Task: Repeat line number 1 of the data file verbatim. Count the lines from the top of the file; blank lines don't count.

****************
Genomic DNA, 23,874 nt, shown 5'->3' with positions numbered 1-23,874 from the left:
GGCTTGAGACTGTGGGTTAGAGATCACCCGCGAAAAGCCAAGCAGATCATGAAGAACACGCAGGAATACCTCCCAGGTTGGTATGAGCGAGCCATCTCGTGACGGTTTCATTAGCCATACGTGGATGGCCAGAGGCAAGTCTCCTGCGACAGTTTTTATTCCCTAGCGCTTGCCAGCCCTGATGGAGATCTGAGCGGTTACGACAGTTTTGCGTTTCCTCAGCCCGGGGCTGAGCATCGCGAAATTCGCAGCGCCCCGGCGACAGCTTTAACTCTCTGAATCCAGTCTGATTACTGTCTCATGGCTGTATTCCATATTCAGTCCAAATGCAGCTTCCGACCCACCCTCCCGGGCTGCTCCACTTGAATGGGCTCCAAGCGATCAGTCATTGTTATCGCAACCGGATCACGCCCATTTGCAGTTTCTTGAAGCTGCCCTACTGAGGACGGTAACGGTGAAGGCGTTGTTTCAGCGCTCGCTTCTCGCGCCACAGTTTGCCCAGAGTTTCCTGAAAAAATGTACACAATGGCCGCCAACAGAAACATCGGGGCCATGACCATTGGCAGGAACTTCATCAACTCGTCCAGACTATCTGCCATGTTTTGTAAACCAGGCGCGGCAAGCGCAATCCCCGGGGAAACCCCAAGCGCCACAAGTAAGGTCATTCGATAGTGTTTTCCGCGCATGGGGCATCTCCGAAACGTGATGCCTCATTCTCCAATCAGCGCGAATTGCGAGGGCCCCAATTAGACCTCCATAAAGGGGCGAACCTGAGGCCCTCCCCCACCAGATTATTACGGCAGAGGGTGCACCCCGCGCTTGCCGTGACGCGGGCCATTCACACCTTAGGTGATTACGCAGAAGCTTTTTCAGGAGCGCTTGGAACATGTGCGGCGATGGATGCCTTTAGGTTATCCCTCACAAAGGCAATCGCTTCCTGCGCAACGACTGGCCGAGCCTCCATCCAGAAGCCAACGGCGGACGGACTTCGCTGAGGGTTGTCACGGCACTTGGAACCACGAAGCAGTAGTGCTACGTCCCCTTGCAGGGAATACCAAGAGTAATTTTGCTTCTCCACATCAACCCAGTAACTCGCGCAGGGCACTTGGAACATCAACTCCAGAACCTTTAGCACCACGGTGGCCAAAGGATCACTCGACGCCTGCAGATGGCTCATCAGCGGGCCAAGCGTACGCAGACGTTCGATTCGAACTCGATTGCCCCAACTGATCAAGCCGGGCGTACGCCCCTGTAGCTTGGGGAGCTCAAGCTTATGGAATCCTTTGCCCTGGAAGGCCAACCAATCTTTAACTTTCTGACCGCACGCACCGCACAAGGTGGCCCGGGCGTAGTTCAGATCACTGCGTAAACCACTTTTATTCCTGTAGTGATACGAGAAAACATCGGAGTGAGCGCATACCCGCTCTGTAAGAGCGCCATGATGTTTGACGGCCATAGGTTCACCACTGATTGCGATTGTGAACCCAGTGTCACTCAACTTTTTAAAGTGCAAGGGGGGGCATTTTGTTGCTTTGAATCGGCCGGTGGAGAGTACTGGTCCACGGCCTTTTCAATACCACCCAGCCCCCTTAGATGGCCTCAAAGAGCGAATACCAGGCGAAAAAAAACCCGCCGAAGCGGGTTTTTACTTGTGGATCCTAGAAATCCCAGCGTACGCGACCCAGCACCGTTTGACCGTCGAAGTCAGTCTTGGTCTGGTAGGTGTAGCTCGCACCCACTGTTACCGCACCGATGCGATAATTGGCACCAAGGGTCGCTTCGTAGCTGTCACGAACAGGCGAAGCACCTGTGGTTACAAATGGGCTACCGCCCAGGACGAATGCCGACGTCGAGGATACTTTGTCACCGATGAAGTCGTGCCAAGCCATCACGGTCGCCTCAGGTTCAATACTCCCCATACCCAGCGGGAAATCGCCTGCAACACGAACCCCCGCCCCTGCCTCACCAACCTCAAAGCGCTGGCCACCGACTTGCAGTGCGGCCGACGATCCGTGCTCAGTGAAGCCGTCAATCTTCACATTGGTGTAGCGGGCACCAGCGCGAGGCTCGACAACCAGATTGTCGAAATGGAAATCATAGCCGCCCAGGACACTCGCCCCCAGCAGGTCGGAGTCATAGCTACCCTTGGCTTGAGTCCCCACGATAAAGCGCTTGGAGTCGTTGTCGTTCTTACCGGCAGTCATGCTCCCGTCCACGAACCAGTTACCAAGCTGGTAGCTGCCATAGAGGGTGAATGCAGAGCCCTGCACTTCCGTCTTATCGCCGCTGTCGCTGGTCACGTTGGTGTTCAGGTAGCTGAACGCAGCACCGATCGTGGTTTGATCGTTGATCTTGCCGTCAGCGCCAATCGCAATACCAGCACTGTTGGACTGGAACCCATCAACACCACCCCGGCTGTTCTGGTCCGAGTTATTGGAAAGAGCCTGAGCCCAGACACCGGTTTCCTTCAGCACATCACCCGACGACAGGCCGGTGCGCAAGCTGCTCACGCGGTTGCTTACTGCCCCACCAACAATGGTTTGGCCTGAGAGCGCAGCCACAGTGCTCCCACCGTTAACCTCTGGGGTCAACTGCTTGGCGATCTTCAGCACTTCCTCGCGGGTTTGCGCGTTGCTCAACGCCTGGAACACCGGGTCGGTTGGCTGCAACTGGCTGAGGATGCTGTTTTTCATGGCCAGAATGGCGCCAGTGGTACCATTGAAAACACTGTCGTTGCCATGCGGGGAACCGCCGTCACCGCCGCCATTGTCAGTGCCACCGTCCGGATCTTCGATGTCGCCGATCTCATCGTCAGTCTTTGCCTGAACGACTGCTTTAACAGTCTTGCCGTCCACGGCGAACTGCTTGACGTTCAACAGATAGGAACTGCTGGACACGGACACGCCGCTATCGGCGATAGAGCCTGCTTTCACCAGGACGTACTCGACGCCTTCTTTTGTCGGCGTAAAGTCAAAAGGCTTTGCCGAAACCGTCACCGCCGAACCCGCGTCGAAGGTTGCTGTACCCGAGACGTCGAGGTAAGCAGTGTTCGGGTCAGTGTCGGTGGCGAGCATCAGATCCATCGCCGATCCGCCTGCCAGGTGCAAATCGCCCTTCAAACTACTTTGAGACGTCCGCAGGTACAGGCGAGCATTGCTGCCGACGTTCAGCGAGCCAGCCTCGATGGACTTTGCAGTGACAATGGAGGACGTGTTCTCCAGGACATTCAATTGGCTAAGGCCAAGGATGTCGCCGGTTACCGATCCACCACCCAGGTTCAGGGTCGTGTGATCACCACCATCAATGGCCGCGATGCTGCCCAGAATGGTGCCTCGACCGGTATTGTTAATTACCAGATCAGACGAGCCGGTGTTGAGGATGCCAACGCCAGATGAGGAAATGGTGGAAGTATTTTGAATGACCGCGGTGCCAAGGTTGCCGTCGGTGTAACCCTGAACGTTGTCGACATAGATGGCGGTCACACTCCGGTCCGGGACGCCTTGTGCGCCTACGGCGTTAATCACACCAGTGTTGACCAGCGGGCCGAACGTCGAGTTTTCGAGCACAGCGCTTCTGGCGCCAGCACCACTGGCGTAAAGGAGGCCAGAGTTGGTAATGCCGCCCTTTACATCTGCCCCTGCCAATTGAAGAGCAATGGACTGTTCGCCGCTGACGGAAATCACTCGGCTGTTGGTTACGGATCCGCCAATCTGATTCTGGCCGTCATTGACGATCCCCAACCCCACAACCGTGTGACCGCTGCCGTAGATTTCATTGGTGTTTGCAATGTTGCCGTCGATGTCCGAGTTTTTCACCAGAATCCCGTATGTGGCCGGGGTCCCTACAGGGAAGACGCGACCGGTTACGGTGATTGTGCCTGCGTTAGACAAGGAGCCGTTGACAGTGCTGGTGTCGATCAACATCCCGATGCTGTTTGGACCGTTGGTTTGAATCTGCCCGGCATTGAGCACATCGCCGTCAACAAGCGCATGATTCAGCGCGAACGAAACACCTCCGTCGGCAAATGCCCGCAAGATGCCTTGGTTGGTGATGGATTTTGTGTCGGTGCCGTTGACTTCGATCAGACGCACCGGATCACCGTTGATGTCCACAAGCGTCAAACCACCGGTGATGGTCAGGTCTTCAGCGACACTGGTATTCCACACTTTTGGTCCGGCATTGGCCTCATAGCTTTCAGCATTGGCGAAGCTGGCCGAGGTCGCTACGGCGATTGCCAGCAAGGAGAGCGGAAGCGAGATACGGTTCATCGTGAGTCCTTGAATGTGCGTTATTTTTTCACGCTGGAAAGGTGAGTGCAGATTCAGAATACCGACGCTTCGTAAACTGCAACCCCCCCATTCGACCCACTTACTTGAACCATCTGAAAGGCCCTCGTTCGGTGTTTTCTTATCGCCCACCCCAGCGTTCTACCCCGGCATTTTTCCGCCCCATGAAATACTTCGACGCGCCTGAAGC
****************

Genomic DNA, 23,874 nt, shown 5'->3' with positions numbered 1-23,874 from the left: